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Alexandra Tretter’s works are painted from and of the body, without representing it directly. Rather, her compositions explore the constant transformations and shifting boundaries of the body and mind, like kaleidoscopes of anatomical cross-sections, or psychedelic Rorschach tests. The symmetry inherent to her paintings imbues them with a sense of duality and opposition: each ‘module’ holds its own energy of form, colour and texture.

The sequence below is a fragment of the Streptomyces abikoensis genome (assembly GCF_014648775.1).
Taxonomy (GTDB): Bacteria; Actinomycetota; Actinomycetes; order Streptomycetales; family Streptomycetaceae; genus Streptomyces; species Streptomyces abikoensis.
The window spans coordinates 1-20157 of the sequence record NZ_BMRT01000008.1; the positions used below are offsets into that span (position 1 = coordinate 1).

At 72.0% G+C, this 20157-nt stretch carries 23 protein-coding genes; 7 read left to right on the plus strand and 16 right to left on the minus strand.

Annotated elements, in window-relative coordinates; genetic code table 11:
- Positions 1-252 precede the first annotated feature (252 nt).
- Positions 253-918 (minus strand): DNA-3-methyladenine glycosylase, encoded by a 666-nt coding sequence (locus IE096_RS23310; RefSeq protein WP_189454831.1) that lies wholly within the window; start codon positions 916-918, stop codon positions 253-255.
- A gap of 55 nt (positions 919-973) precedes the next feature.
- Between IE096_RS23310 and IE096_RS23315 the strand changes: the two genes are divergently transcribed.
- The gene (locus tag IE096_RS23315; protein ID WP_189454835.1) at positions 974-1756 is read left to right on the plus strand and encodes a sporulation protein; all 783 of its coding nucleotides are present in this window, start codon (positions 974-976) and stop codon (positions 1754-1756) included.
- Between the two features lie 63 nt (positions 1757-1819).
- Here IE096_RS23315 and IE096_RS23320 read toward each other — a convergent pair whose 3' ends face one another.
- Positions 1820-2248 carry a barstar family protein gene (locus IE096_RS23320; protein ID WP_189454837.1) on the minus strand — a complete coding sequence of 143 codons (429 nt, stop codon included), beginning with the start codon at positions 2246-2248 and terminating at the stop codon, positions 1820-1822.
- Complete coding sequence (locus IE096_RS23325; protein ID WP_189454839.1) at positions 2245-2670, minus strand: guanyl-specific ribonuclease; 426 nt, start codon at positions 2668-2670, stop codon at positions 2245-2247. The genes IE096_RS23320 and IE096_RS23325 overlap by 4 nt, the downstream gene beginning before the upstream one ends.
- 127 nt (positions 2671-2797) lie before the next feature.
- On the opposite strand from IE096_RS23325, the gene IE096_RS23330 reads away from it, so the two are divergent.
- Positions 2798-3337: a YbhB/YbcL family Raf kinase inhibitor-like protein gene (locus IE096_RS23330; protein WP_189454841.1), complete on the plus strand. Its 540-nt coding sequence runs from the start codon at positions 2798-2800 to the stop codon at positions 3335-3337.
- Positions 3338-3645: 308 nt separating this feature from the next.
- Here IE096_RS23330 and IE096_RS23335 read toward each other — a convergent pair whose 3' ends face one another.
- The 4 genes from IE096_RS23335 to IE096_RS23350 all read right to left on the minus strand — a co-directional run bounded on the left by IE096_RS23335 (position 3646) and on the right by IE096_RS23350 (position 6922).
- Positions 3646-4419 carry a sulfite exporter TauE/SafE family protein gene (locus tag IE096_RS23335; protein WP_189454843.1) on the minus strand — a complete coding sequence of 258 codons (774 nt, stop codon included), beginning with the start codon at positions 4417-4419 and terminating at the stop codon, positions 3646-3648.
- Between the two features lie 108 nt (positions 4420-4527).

The central and recurring motif in Alexandra Tretter’s paintings, which has nested itself into her work rather intuitively, is an oval in which multiple symbols such as an egg, a mouth, an eye or a vulva coalesce. Organs that are characterised by the interplay of guidelines and seclusion. In her essay ‘Modernity and the Spaces of Femininity’ (Die Räume der Weiblichkeit in der Moderne, 1988) art historian and cultural analyst of international, postcolonial feminist studies in the visual arts and visual culture, Griselda Pollock, highlights that the configuration of urban and domestic spaces that female painters in the early 20th century had, or were denied access to, produced a distinct spatial composition in the works themselves. The limitations and possibilities of femininity come to define not only the condition, but the effect. Through her paintings and her practice, Alexandra Tretter opens up a crucial space for expression and freedom: during her childhood in the former GDR and in her previous career, ‘holding still’ was imperative. As an artist, Tretter lets her forms and colours radiate off the canvas, petals unfolding into a vivacious blossom, acting crazy.

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